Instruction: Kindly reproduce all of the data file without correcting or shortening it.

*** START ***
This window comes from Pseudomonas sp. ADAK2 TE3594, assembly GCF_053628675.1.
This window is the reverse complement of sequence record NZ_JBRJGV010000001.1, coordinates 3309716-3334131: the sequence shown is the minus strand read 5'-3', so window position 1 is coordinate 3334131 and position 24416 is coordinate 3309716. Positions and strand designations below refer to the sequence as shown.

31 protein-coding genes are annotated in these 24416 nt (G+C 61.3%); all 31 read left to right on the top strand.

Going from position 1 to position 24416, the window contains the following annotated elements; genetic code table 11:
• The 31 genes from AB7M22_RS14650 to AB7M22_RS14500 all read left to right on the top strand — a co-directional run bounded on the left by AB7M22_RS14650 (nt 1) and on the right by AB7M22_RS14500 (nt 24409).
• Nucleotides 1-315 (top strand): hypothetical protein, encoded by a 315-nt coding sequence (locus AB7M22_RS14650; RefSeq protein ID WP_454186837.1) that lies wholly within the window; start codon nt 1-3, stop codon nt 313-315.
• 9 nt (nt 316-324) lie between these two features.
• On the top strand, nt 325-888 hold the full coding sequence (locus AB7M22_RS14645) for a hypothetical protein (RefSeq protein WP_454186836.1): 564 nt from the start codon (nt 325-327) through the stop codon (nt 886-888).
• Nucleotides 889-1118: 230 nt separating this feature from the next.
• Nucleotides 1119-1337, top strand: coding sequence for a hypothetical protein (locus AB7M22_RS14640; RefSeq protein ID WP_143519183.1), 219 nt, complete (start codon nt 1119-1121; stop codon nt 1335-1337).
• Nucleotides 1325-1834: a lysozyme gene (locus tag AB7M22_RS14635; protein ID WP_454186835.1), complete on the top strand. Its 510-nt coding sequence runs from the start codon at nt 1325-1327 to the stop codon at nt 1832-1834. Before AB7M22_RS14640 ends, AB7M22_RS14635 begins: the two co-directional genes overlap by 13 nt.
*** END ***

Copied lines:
This window comes from Pseudomonas sp. ADAK2 TE3594, assembly GCF_053628675.1.
This window is the reverse complement of sequence record NZ_JBRJGV010000001.1, coordinates 3309716-3334131: the sequence shown is the minus strand read 5'-3', so window position 1 is coordinate 3334131 and position 24416 is coordinate 3309716. Positions and strand designations below refer to the sequence as shown.

31 protein-coding genes are annotated in these 24416 nt (G+C 61.3%); all 31 read left to right on the top strand.

Going from position 1 to position 24416, the window contains the following annotated elements; genetic code table 11:
• The 31 genes from AB7M22_RS14650 to AB7M22_RS14500 all read left to right on the top strand — a co-directional run bounded on the left by AB7M22_RS14650 (nt 1) and on the right by AB7M22_RS14500 (nt 24409).
• Nucleotides 1-315 (top strand): hypothetical protein, encoded by a 315-nt coding sequence (locus AB7M22_RS14650; RefSeq protein ID WP_454186837.1) that lies wholly within the window; start codon nt 1-3, stop codon nt 313-315.
• 9 nt (nt 316-324) lie between these two features.
• On the top strand, nt 325-888 hold the full coding sequence (locus AB7M22_RS14645) for a hypothetical protein (RefSeq protein WP_454186836.1): 564 nt from the start codon (nt 325-327) through the stop codon (nt 886-888).
• Nucleotides 889-1118: 230 nt separating this feature from the next.
• Nucleotides 1119-1337, top strand: coding sequence for a hypothetical protein (locus AB7M22_RS14640; RefSeq protein ID WP_143519183.1), 219 nt, complete (start codon nt 1119-1121; stop codon nt 1335-1337).
• Nucleotides 1325-1834: a lysozyme gene (locus tag AB7M22_RS14635; protein ID WP_454186835.1), complete on the top strand. Its 510-nt coding sequence runs from the start codon at nt 1325-1327 to the stop codon at nt 1832-1834. Before AB7M22_RS14640 ends, AB7M22_RS14635 begins: the two co-directional genes overlap by 13 nt.